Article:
Here is a complete description of the work I perform on each toaster:
The toaster is completely disassembled.
Metal parts are cleaned with oven cleaner.
All metal parts, chrome pieces, and the Bakelite base are then put through a genuine Hobart-made KitchenAid KDS-18 dishwasher on Pots/Pans Soak and Scrub cycle. This makes them shine as if they were just manufactured. I don’t use any type of scouring product on the chrome pieces.
PLEASE… if you have one of these toasters, do not use scouring powder or scouring pads on the chrome plating.
All three heating elements are carefully cleaned for maximum heat reflection.
The bread carriage receives special attention so all baked-on soil is removed from every nook and cranny.
CHROME PLATING: All chrome-plated surfaces and the Bakelite base are polished with a professional buffer and the appropriate jeweler’s rouge to achieve the maximum shine of the chrome plating and base.
6a. POWDER COATING: When the chrome plating is worn and pitted, I have the clam shell cover and end caps professionally powder coated. The powder coating can withstand temperatures of over 400 degrees. Again, the Bakelite base has been polished with a professional Eastwood buffer and the appropriate jeweler’s rouge designed for plastic surfaces.
NEW ADDITIONAL PROCESS: I now paint (with high temperature paint) the inside of the chrome ends (if toaster is powder coated, they are also coated on the inside so no painting is needed) and clam shell cover because of rust (see picture). When the bread is toasted, moisture from the toasting process is trapped between the mechanism and the covers. This will keep the covers from rusting and causing the chrome to pit. Only if needed, the base frame plate is painted on the toasting side as well as the inside crumb tray and “pans” with high temperature ceramic spray paint and cured at 400 degrees (see pictures).
The debossed “Sunbeam” logo on each end of the Bakelite base, as well as the engraved words “Lighter/Darker” on the small control knob are restored.
The toaster is reassembled.
The cord is replaced. See “Why Replace the Cord”.
The spring tension on the bread carriage is adjusted for optimal lowering and raising of the bread. If the spring is too tight, it won?t raise efficiently; if too loose, the toaster will not operate correctly when the bread is dropped into the toaster. There is a fine balance.
The final adjustment is to fine-tune the thermostat. I work diligently (with lots of test slices of bread) to adjust the toaster to produce what I think medium toast should look like. As you can see in the picture, I clean the thermostat thoroughly and then polish all debris off of the unit with a Dremel. I then polish the contacts that actually activate the toaster and then install the thermostat in the spotlessly cleaned housing.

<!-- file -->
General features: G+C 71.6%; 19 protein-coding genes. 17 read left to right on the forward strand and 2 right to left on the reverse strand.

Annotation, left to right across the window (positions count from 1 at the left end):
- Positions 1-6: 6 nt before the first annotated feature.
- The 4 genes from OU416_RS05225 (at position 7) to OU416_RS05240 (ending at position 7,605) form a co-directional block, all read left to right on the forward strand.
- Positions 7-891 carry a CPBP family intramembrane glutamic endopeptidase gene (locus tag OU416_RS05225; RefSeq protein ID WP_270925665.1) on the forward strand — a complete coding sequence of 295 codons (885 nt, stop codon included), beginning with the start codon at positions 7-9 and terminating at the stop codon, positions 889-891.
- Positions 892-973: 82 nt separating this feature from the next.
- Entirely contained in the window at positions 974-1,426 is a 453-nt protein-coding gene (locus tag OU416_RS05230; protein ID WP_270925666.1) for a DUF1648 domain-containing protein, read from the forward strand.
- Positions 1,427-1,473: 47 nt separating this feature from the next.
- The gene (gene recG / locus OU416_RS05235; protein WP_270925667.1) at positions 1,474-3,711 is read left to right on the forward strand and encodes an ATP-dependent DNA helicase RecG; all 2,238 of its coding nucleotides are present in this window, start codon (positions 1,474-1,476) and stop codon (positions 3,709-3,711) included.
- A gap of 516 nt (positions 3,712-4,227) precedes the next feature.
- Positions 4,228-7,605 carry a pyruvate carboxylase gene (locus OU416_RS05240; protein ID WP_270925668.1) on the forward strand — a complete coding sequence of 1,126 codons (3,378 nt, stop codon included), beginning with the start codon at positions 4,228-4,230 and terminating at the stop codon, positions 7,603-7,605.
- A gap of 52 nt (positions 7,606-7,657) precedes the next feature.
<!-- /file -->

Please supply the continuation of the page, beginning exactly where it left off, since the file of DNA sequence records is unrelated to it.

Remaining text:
Once the toaster is fully reassembled, it is hand polished one final time with chrome polish and wax.
Why Replace the Cord?
Since May, 2021, all Sunbeam models from 1949 to 1997 have been equipped with grounded, polarized and vintage looking cloth covered cords. I finally had the time to sit down and speak with an electrician to devise a way to install the grounded, polarized and vintage looking cloth cord (like I use on the T-20, T-20-A & T-20-B) on all models that are equipped with the rubber cord. The rubber cord was used on all models from the T-20-C to the end of production in 1997. It took all of about 15 minutes to work this out!
After purchasing an almost new Sunbeam at a local estate sale, the cord looked barely used – it truly looked like brand new. I was finally able to determine the colors that Sunbeam used in the weaving of the original cord. I contacted my wire supplier and asked if their company could weave a custom cloth sleeve over the “modern” wire to match the original Sunbeam pattern. The answer was YES! I sent the original Sunbeam cord to them and indeed, they were able to match the colors and pattern. The cord is larger in diameter than the original because of it being three conductor which is the only difference. This cord has received rave reviews from customers who have sent their Sunbeam’s to me for restoration.
Some of you ask “Why do you replace the cord?” The answer is easy: some are about 70 years old and they are unsafe! I see many of these toasters offered for sale that still have their original asbestos or rubber cords. These toasters were made when polarizing and grounding electrical appliances wasn’t practiced. I think the cord is unsafe by today’s standards. So, I replace the cords. With this new wire, the toaster now is polarized, grounded and I use a heavy duty three-prong plug. These new cords feature a larger 15 gauge wire versus the smaller 16 gauge wire that was standard from Sunbeam.